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URSL with Lithotripsy

  • Posted on- Apr 16, 2018
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A urinary stone disease is a very big health problem that concerns millions of patients worldwide and is affecting more than 3-5% of the human population with a high recurrence rate of almost 50%.

Ureteric colic is a urological emergency in terms of the severe pain experienced by the patient. They occur most commonly in men aged between 30 years and 60 years.

Ureteroscopic lithotripsy (URSL) has been generally performed under general anesthesia or spinal anesthesia.

Ureteroscopic lithotripsy (URSL) not usually performed under local anesthesia, which is largely due to a fear of the risk of ureteral injury caused by painful jerky movement by the patient or of the patient complaining of pain during the procedure. Thus, local Ureteroscopic lithotripsy (URSL) is still in its infancy.

However, with the improvement of technology which has decreased the caliber of the Ureteroscope and other accessories, there is much progress in the management of ureteral calculi. Recent reports showed that the success rate of local Ureteroscopic lithotripsy (URSL) was comparable to that under general or spinal anesthesia.

This is the endoscopic treatment of ureter stones using a mini-scope. Under general anesthesia and fluoroscopic X-ray guidance, a rigid or flexible Ureteroscope is passed up the ureter via the urethra.

The stone is broken into smaller pieces with the Holmium laser. These tiny stone pieces will pass out on their own. A container can be used to store the stone or extract the broken pieces. This surgery takes 30 minutes on average and can be done in a day under general anesthesia.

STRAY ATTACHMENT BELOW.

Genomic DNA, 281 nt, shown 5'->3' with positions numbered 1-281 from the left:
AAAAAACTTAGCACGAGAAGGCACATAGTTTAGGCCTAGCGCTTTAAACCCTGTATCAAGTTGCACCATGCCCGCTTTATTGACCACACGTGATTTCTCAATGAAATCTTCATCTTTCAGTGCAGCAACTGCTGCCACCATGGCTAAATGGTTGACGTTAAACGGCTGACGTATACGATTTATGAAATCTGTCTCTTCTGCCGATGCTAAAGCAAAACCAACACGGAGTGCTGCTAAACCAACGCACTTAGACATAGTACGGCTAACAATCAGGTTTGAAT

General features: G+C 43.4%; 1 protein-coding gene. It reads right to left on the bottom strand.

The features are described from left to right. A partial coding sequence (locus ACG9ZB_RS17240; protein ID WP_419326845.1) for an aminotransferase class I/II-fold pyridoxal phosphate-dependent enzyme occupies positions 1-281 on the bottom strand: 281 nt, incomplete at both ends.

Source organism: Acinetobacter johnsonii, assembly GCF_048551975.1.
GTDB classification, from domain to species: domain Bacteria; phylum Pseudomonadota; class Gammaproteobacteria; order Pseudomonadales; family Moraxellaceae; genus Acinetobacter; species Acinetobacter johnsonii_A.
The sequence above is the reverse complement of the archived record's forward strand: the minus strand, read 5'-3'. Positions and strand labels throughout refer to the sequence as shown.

Usually, a double-J (DJ) stent can be needed and will be inserted after the procedure if there is an injury to the ureter wall or if there is prior gross hydronephrosis of the kidney from an impacted stone. The success rate for stones lodged in the lower ureter is near 100%.

For the stones lodged at the mid- to the upper ureter, there is a chance they may float up into the kidney. If a flexible Ureteroscope is used, this may not be the issue as the scope can flex backwards within the kidney calyces to find the stone.

However, if only the rigid Ureteroscope is available, then the floated-up stone cannot be treated and a DJ stent is inserted for subsequent ESWL.

The advantage of URS over ESWL is that even hard stones can be broken and the ureter opening can be dilated to facilitate subsequent stone passage. However, URS is a more expensive and more invasive way of breaking ureter stones.


Complications include:

  • Bloody urine - This should clear in a few days.
  • Infection, this occurs postoperatively and is due to bacteria released when the stone is broken. This can be minimized by giving antibiotics prior to the surgery.
  • Perforation of the ureter - If this happens, it results in urine leak and pain. A DJ stent will need to be inserted to prevent further urine leak and avoid a late stricture
  • Stone migration - Because pressurized water is used to access the ureter and visualize the stone, the pressure may accidentally push the stone up beyond the reach of the Ureteroscope.

Desired outcomes:

  • no ureter injury
  • complete stone breakage

Recent advances in endourology and utilization of shock wave physics in urological stone disease have changed the management of urolithiasis altogether.

With the emergence of fine Ureteroscopes, intracorporeal lithotripsy with ureterorenoscopy has emerged as the treatment of choice for ureteric (especially mid and lower) stones.

Based on these new concepts and the findings, doctors suggest that URSL as day care procedure is safe and effective in a carefully selected group of patients with good antibiotic prophylaxis and analgesic protocols.

Furthermore, incorporation of sedoanalgesia technique and better instruments would improve our patient care to a new level.

The reduction in the treatment cost and early return to work among the patient also would be tremendous and need to be documented in a larger study.


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